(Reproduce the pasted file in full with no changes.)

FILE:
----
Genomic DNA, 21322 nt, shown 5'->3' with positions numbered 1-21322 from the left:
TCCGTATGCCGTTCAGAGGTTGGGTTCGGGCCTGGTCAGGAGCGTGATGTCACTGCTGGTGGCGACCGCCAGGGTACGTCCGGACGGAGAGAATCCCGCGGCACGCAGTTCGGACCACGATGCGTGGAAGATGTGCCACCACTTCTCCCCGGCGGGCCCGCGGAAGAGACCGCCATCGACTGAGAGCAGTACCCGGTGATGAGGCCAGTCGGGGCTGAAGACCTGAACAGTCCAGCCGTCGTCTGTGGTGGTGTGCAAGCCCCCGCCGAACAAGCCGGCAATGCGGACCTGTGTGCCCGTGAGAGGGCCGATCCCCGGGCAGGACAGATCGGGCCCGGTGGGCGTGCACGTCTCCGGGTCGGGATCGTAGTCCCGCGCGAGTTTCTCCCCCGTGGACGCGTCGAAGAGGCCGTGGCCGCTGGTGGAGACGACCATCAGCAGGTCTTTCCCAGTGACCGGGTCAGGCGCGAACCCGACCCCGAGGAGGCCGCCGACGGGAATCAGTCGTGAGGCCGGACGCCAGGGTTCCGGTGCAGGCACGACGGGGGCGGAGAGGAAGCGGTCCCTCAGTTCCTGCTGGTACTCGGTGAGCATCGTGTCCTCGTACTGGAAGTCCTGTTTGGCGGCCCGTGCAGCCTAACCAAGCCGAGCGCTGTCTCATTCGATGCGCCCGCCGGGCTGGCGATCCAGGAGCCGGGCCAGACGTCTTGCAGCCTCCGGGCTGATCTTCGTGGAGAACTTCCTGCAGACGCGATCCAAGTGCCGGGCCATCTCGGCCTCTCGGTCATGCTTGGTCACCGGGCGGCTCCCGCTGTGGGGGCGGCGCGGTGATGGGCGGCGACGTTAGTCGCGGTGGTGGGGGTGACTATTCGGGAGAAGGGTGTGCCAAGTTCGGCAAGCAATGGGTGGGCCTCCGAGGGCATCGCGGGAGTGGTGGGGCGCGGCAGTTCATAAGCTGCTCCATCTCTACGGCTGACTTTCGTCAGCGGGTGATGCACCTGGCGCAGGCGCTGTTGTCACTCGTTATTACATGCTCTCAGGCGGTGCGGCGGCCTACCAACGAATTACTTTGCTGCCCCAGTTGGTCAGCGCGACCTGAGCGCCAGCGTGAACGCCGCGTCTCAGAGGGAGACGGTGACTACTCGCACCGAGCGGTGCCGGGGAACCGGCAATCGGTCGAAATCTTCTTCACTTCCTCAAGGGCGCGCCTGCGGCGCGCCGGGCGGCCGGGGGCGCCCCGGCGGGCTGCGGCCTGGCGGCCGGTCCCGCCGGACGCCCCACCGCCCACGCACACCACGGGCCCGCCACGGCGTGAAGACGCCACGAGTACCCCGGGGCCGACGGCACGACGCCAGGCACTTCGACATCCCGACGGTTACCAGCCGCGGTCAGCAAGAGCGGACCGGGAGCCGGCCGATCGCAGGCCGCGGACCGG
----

Genomic DNA, 21322 nt, shown 5'->3' with positions numbered 1-21322 from the left:
TCCGTATGCCGTTCAGAGGTTGGGTTCGGGCCTGGTCAGGAGCGTGATGTCACTGCTGGTGGCGACCGCCAGGGTACGTCCGGACGGAGAGAATCCCGCGGCACGCAGTTCGGACCACGATGCGTGGAAGATGTGCCACCACTTCTCCCCGGCGGGCCCGCGGAAGAGACCGCCATCGACTGAGAGCAGTACCCGGTGATGAGGCCAGTCGGGGCTGAAGACCTGAACAGTCCAGCCGTCGTCTGTGGTGGTGTGCAAGCCCCCGCCGAACAAGCCGGCAATGCGGACCTGTGTGCCCGTGAGAGGGCCGATCCCCGGGCAGGACAGATCGGGCCCGGTGGGCGTGCACGTCTCCGGGTCGGGATCGTAGTCCCGCGCGAGTTTCTCCCCCGTGGACGCGTCGAAGAGGCCGTGGCCGCTGGTGGAGACGACCATCAGCAGGTCTTTCCCAGTGACCGGGTCAGGCGCGAACCCGACCCCGAGGAGGCCGCCGACGGGAATCAGTCGTGAGGCCGGACGCCAGGGTTCCGGTGCAGGCACGACGGGGGCGGAGAGGAAGCGGTCCCTCAGTTCCTGCTGGTACTCGGTGAGCATCGTGTCCTCGTACTGGAAGTCCTGTTTGGCGGCCCGTGCAGCCTAACCAAGCCGAGCGCTGTCTCATTCGATGCGCCCGCCGGGCTGGCGATCCAGGAGCCGGGCCAGACGTCTTGCAGCCTCCGGGCTGATCTTCGTGGAGAACTTCCTGCAGACGCGATCCAAGTGCCGGGCCATCTCGGCCTCTCGGTCATGCTTGGTCACCGGGCGGCTCCCGCTGTGGGGGCGGCGCGGTGATGGGCGGCGACGTTAGTCGCGGTGGTGGGGGTGACTATTCGGGAGAAGGGTGTGCCAAGTTCGGCAAGCAATGGGTGGGCCTCCGAGGGCATCGCGGGAGTGGTGGGGCGCGGCAGTTCATAAGCTGCTCCATCTCTACGGCTGACTTTCGTCAGCGGGTGATGCACCTGGCGCAGGCGCTGTTGTCACTCGTTATTACATGCTCTCAGGCGGTGCGGCGGCCTACCAACGAATTACTTTGCTGCCCCAGTTGGTCAGCGCGACCTGAGCGCCAGCGTGAACGCCGCGTCTCAGAGGGAGACGGTGACTACTCGCACCGAGCGGTGCCGGGGAACCGGCAATCGGTCGAAATCTTCTTCACTTCCTCAAGGGCGCGCCTGCGGCGCGCCGGGCGGCCGGGGGCGCCCCGGCGGGCTGCGGCCTGGCGGCCGGTCCCGCCGGACGCCCCACCGCCCACGCACACCACGGGCCCGCCACGGCGTGAAGACGCCACGAGTACCCCGGGGCCGACGGCACGACGCCAGGCACTTCGACATCCCGACGGTTACCAGCCGCGGTCAGCAAGAGCGGACCGGGAGCCGGCCGATCGCAGGCCGCGGACCGG